The criticism came as ministers met charity groups concerned about the plans, due to be debated by MPs today.
Prime Minister David Cameron has warned that lobbying is the next big "scandal" waiting to hit Westminster.
His government wants to create a statutory register of lobbyists and limit to £390,000 the amount organisations - excluding political parties - can spend at UK elections.
But ministers have been accused of a botched job that will hit the charitable sector.
Critics say so-called "in-house lobbyists" will be exempt from the register.
The proposals will raise the number of third parties required to register with the Electoral Commission, the UK's elections watchdog.
Michael Clancy, director of law reform at the Law Society of Scotland, said the proposals could "stifle legitimate public debate".
"We are concerned that by increasing the administrative burden the bill could deter third party organisations, such as charities and non-political organisations, from actively engaging in public policy discussion, even where this is for non-political purposes," he said.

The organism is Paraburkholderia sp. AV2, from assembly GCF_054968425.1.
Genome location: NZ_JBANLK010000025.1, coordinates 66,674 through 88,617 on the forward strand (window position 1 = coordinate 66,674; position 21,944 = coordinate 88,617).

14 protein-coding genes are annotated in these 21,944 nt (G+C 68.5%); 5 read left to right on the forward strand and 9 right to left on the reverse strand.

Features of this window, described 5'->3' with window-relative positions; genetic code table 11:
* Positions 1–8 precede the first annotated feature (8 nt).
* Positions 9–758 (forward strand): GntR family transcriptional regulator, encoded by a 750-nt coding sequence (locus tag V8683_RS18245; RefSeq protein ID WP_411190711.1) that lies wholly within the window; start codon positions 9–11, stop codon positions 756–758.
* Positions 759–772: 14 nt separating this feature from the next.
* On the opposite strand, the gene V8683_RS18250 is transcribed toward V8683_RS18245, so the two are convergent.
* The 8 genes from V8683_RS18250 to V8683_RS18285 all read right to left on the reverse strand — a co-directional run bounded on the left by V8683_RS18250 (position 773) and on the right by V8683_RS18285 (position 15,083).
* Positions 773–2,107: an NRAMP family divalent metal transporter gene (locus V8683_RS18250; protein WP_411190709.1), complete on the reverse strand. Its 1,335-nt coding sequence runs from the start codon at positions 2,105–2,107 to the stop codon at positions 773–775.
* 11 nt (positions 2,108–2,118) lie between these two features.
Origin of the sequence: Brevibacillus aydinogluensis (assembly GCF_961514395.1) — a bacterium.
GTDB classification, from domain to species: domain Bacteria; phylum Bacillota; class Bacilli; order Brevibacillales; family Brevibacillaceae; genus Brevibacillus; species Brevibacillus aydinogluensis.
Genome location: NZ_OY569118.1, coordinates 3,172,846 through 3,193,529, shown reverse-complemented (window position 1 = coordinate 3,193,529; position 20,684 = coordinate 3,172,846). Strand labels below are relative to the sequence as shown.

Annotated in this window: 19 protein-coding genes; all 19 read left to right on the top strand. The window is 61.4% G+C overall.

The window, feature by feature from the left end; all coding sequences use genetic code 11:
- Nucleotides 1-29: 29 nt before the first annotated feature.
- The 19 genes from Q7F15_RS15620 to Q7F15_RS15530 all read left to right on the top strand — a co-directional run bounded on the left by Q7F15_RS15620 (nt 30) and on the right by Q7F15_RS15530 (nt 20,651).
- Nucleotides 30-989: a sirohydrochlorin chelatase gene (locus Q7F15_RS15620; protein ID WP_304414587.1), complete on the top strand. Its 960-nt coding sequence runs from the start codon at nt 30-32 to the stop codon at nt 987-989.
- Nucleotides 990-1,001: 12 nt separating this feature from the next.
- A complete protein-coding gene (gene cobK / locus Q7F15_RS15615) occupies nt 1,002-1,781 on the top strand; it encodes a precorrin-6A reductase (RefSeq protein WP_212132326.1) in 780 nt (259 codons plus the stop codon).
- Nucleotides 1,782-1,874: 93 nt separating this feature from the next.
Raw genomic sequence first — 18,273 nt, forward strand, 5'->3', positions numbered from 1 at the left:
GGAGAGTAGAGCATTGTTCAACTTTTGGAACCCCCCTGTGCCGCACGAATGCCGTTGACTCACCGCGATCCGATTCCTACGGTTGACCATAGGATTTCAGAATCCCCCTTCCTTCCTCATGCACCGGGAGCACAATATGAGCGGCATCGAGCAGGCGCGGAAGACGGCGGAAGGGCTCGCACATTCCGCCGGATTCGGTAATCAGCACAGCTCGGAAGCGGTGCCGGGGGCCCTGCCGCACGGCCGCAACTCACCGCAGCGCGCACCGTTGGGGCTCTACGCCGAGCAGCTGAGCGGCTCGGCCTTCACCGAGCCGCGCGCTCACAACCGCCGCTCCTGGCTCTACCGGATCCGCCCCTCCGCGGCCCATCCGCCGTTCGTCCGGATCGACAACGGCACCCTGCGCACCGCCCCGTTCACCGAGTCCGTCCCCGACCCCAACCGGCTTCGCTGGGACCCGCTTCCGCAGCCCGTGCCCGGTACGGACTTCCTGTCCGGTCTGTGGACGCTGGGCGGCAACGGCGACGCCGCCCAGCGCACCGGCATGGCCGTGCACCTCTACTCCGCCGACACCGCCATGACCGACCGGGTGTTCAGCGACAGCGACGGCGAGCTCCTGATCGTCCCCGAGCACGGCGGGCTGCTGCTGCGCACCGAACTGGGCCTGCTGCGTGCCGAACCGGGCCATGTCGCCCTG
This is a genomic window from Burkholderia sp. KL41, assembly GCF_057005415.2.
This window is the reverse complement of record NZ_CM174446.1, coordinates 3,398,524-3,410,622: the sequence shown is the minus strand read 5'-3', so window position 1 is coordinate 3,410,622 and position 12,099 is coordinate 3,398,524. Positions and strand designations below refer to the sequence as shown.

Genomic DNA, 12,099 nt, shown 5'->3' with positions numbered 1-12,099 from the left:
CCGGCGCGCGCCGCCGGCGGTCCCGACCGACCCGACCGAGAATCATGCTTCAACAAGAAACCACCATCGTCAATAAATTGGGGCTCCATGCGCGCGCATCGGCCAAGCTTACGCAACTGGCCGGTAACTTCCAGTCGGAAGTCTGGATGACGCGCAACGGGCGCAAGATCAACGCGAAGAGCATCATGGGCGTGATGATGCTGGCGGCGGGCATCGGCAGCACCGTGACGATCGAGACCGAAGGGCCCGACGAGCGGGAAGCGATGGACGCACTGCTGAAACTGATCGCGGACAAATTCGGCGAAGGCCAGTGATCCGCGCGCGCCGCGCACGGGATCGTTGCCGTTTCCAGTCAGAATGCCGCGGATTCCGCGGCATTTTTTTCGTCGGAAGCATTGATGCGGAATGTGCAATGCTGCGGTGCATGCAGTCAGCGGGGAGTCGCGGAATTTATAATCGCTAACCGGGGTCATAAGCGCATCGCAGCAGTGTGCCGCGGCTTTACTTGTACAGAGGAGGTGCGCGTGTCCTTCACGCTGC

Margaret Curran, Labour's shadow Scottish Secretary, said the bill would put a "heavy burden on Scottish charities, and restrict the work they do to improve the lives and livelihoods of people across Scotland".
She added: "If passed, it would amount to a gag on charities and campaigners who want to criticise and scrutinise the work of the UK Government."
But Downing Street rejected warnings that charities would be prevented from speaking out.
The Prime Minister's official spokesman said that only a small number of charities which explicitly promote parties or candidates would be affected.
Oxfam, the Royal British Legion, and the Salvation Army among those that have expressed fears over the Bill, which campaigners warn is complex and unclear.